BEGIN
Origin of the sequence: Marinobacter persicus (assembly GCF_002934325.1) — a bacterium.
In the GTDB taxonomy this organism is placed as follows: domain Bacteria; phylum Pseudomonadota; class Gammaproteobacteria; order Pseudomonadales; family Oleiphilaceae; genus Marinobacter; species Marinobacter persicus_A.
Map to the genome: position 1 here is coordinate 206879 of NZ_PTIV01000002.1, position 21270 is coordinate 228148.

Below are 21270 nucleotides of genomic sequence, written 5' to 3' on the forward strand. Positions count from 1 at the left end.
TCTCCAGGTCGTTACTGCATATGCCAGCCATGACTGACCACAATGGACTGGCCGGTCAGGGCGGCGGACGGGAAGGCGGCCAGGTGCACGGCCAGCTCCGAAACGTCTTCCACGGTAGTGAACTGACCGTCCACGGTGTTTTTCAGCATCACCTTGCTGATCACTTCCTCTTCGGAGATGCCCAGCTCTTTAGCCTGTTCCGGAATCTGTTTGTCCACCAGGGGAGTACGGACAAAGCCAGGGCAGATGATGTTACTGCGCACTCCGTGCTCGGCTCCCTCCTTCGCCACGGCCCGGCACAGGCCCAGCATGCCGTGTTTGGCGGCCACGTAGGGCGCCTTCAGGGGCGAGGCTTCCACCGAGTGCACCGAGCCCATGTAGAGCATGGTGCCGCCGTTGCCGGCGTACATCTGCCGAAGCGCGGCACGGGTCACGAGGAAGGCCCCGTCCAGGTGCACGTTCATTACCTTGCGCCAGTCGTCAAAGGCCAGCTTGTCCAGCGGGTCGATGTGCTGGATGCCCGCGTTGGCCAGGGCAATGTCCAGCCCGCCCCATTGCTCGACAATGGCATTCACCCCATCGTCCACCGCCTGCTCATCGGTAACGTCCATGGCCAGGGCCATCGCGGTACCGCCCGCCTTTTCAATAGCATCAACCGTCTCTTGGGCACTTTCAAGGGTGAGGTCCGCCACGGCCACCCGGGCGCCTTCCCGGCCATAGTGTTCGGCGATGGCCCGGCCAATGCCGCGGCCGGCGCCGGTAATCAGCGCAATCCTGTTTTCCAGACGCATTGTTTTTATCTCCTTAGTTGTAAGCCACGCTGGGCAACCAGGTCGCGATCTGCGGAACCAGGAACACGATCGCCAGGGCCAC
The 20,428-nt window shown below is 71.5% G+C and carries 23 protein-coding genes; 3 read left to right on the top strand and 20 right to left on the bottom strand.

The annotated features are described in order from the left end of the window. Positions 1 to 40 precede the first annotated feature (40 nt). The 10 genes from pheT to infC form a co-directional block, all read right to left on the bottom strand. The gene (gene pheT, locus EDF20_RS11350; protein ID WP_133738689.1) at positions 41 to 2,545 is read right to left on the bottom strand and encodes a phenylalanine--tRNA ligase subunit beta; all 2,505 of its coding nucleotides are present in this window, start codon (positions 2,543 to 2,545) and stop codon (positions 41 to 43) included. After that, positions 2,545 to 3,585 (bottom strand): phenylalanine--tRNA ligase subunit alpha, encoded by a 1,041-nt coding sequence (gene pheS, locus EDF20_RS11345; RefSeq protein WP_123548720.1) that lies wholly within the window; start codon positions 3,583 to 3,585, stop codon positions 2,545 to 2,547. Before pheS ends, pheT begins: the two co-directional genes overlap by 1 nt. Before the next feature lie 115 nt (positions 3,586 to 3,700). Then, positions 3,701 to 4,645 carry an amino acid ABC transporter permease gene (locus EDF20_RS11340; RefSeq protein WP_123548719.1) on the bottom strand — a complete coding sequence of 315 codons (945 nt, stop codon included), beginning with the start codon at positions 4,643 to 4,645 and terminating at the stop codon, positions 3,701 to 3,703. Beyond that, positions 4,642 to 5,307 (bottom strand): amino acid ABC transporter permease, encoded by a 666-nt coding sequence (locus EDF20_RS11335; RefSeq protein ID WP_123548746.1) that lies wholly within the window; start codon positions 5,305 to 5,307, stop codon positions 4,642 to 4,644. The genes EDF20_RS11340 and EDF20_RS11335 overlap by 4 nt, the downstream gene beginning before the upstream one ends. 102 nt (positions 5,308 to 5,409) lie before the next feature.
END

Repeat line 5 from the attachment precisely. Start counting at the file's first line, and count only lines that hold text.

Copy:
TCTCCAGGTCGTTACTGCATATGCCAGCCATGACTGACCACAATGGACTGGCCGGTCAGGGCGGCGGACGGGAAGGCGGCCAGGTGCACGGCCAGCTCCGAAACGTCTTCCACGGTAGTGAACTGACCGTCCACGGTGTTTTTCAGCATCACCTTGCTGATCACTTCCTCTTCGGAGATGCCCAGCTCTTTAGCCTGTTCCGGAATCTGTTTGTCCACCAGGGGAGTACGGACAAAGCCAGGGCAGATGATGTTACTGCGCACTCCGTGCTCGGCTCCCTCCTTCGCCACGGCCCGGCACAGGCCCAGCATGCCGTGTTTGGCGGCCACGTAGGGCGCCTTCAGGGGCGAGGCTTCCACCGAGTGCACCGAGCCCATGTAGAGCATGGTGCCGCCGTTGCCGGCGTACATCTGCCGAAGCGCGGCACGGGTCACGAGGAAGGCCCCGTCCAGGTGCACGTTCATTACCTTGCGCCAGTCGTCAAAGGCCAGCTTGTCCAGCGGGTCGATGTGCTGGATGCCCGCGTTGGCCAGGGCAATGTCCAGCCCGCCCCATTGCTCGACAATGGCATTCACCCCATCGTCCACCGCCTGCTCATCGGTAACGTCCATGGCCAGGGCCATCGCGGTACCGCCCGCCTTTTCAATAGCATCAACCGTCTCTTGGGCACTTTCAAGGGTGAGGTCCGCCACGGCCACCCGGGCGCCTTCCCGGCCATAGTGTTCGGCGATGGCCCGGCCAATGCCGCGGCCGGCGCCGGTAATCAGCGCAATCCTGTTTTCCAGACGCATTGTTTTTATCTCCTTAGTTGTAAGCCACGCTGGGCAACCAGGTCGCGATCTGCGGAACCAGGAACACGATCGCCAGGGCCAC